NSC expo
Subscribe or Register
View Cart  

Earn recertification points from the Board of Certified Safety Professionals by taking a quiz about this issue.

What's Your Opinion?

Has an employer ever asked you to do something that violated your code of ethics as a safety professional?

Take the poll and add your comment.

Vote   Results

Get the news that's
important to you.

Sign up for Safety+Health’s free monthly newsletters on:

  • Construction
  • Health Care Workers
  • Manufacturing
  • Mining, Oil and Gas
  • Office Safety Tips
  • Transportation
  • Worker Health and Wellness
  • Subscribe today

    NIH expands effort to prevent sleep-related infant deaths

    September 19, 2012

    • / Print
    • Reprints
    • Text Size:
      A A

    Bethesda, MD – The National Institutes of Health recently expanded its campaign for reducing sudden infant death syndrome to include all sleep-related sudden unexpected infant deaths.

    SIDS is the sudden, unexplainable death of a child younger than 1. Sudden unexpected infant deaths include SIDS deaths, as well as deaths due to accidental suffocation and entrapment.

    The campaign, which was launched in 1994 with the name Back to Sleep – reflecting advice to put babies to bed on their back to reduce SIDS risk – has been renamed Safe to Sleep.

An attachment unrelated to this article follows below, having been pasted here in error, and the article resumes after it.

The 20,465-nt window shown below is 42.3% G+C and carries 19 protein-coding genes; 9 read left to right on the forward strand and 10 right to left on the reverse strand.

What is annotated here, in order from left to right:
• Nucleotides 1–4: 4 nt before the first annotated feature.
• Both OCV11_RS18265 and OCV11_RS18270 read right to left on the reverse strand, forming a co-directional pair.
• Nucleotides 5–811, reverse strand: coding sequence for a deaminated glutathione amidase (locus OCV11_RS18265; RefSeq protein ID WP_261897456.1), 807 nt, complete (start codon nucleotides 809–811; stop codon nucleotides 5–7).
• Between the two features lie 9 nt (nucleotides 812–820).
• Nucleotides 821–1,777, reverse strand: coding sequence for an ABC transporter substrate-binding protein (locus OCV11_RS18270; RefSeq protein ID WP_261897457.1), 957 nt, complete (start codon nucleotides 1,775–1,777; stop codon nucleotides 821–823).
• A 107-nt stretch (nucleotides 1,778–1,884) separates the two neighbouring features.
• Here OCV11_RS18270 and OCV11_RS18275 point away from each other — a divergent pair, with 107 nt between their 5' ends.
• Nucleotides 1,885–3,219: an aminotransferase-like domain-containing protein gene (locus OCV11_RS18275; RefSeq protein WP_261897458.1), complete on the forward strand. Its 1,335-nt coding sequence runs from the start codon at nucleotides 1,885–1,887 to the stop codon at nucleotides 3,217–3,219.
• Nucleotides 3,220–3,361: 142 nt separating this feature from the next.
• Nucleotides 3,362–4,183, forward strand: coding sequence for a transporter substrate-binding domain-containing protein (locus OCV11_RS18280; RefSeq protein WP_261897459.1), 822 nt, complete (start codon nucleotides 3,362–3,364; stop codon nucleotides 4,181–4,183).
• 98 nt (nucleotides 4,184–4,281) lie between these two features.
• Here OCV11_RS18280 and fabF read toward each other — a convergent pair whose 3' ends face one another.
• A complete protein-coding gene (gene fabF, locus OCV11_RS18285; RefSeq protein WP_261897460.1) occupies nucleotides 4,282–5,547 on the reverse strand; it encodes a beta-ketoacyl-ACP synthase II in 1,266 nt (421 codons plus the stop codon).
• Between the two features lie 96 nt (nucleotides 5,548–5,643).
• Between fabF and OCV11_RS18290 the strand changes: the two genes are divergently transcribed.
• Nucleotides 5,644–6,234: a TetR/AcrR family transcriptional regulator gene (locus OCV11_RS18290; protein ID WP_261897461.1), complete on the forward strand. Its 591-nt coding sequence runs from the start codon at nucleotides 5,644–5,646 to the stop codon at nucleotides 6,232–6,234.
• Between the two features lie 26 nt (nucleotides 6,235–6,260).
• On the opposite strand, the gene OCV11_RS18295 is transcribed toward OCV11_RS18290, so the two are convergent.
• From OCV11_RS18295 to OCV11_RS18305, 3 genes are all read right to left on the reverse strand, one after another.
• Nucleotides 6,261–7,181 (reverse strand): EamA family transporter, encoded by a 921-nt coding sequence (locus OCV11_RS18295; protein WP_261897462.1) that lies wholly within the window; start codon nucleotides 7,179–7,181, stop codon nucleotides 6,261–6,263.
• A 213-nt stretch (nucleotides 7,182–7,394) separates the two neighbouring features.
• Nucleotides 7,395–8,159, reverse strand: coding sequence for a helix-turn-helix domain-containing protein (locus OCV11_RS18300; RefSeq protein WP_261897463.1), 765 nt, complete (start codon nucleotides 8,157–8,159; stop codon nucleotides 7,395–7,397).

Safe practices encouraged by the campaign include placing infants to sleep in their own sleep environment without any soft bedding, such as blankets. The campaign also encourages breast-feeding when possible because the practice is associated with a reduced SIDS risk.

    NIH released a fact sheet (.pdf file) on creating a safe baby sleep environment as part of the campaign.

    Post a comment to this article

    Safety+Health welcomes comments that promote respectful dialogue. Please stay on topic. Comments that contain personal attacks, profanity or abusive language – or those aggressively promoting products or services – will be removed. We reserve the right to determine which comments violate our comment policy.